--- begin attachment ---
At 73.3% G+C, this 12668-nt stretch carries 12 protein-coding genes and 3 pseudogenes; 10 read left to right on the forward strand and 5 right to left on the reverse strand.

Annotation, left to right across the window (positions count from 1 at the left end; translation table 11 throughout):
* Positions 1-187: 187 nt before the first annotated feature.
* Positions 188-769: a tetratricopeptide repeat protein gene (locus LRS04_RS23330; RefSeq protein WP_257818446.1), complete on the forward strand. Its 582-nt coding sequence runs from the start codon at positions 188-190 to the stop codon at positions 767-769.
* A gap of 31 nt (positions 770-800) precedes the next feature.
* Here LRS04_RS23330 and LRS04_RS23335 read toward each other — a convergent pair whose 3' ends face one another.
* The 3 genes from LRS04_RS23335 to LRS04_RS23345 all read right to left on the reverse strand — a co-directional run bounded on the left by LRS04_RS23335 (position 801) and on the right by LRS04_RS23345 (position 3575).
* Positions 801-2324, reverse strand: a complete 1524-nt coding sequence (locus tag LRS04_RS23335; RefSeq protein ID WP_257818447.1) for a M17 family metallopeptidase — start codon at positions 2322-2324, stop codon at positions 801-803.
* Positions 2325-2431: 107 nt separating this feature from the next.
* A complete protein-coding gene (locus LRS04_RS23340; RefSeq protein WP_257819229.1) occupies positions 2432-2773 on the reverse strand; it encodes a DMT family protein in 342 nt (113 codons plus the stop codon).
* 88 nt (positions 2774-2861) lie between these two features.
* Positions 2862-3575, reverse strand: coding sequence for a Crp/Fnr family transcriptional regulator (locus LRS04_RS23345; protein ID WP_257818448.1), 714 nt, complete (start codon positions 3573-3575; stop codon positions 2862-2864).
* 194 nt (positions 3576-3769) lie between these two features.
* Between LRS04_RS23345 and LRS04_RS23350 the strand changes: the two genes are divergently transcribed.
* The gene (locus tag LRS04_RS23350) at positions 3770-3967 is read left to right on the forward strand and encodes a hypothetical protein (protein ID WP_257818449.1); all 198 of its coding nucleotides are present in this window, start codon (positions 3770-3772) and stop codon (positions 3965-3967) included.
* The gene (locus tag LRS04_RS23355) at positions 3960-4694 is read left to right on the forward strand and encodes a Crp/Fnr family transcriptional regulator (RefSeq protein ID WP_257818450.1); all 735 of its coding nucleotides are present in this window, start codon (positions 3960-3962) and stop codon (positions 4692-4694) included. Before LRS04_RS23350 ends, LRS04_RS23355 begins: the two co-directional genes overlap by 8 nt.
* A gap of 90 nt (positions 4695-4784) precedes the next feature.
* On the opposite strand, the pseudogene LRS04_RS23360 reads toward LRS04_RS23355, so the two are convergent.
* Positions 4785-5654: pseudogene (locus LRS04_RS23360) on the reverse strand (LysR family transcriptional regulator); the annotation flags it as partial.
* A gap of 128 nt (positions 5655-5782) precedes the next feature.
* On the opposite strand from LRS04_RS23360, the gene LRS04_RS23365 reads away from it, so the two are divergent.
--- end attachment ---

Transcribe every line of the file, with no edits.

At 73.3% G+C, this 12668-nt stretch carries 12 protein-coding genes and 3 pseudogenes; 10 read left to right on the forward strand and 5 right to left on the reverse strand.

Annotation, left to right across the window (positions count from 1 at the left end; translation table 11 throughout):
* Positions 1-187: 187 nt before the first annotated feature.
* Positions 188-769: a tetratricopeptide repeat protein gene (locus LRS04_RS23330; RefSeq protein WP_257818446.1), complete on the forward strand. Its 582-nt coding sequence runs from the start codon at positions 188-190 to the stop codon at positions 767-769.
* A gap of 31 nt (positions 770-800) precedes the next feature.
* Here LRS04_RS23330 and LRS04_RS23335 read toward each other — a convergent pair whose 3' ends face one another.
* The 3 genes from LRS04_RS23335 to LRS04_RS23345 all read right to left on the reverse strand — a co-directional run bounded on the left by LRS04_RS23335 (position 801) and on the right by LRS04_RS23345 (position 3575).
* Positions 801-2324, reverse strand: a complete 1524-nt coding sequence (locus tag LRS04_RS23335; RefSeq protein ID WP_257818447.1) for a M17 family metallopeptidase — start codon at positions 2322-2324, stop codon at positions 801-803.
* Positions 2325-2431: 107 nt separating this feature from the next.
* A complete protein-coding gene (locus LRS04_RS23340; RefSeq protein WP_257819229.1) occupies positions 2432-2773 on the reverse strand; it encodes a DMT family protein in 342 nt (113 codons plus the stop codon).
* 88 nt (positions 2774-2861) lie between these two features.
* Positions 2862-3575, reverse strand: coding sequence for a Crp/Fnr family transcriptional regulator (locus LRS04_RS23345; protein ID WP_257818448.1), 714 nt, complete (start codon positions 3573-3575; stop codon positions 2862-2864).
* 194 nt (positions 3576-3769) lie between these two features.
* Between LRS04_RS23345 and LRS04_RS23350 the strand changes: the two genes are divergently transcribed.
* The gene (locus tag LRS04_RS23350) at positions 3770-3967 is read left to right on the forward strand and encodes a hypothetical protein (protein ID WP_257818449.1); all 198 of its coding nucleotides are present in this window, start codon (positions 3770-3772) and stop codon (positions 3965-3967) included.
* The gene (locus tag LRS04_RS23355) at positions 3960-4694 is read left to right on the forward strand and encodes a Crp/Fnr family transcriptional regulator (RefSeq protein ID WP_257818450.1); all 735 of its coding nucleotides are present in this window, start codon (positions 3960-3962) and stop codon (positions 4692-4694) included. Before LRS04_RS23350 ends, LRS04_RS23355 begins: the two co-directional genes overlap by 8 nt.
* A gap of 90 nt (positions 4695-4784) precedes the next feature.
* On the opposite strand, the pseudogene LRS04_RS23360 reads toward LRS04_RS23355, so the two are convergent.
* Positions 4785-5654: pseudogene (locus LRS04_RS23360) on the reverse strand (LysR family transcriptional regulator); the annotation flags it as partial.
* A gap of 128 nt (positions 5655-5782) precedes the next feature.
* On the opposite strand from LRS04_RS23360, the gene LRS04_RS23365 reads away from it, so the two are divergent.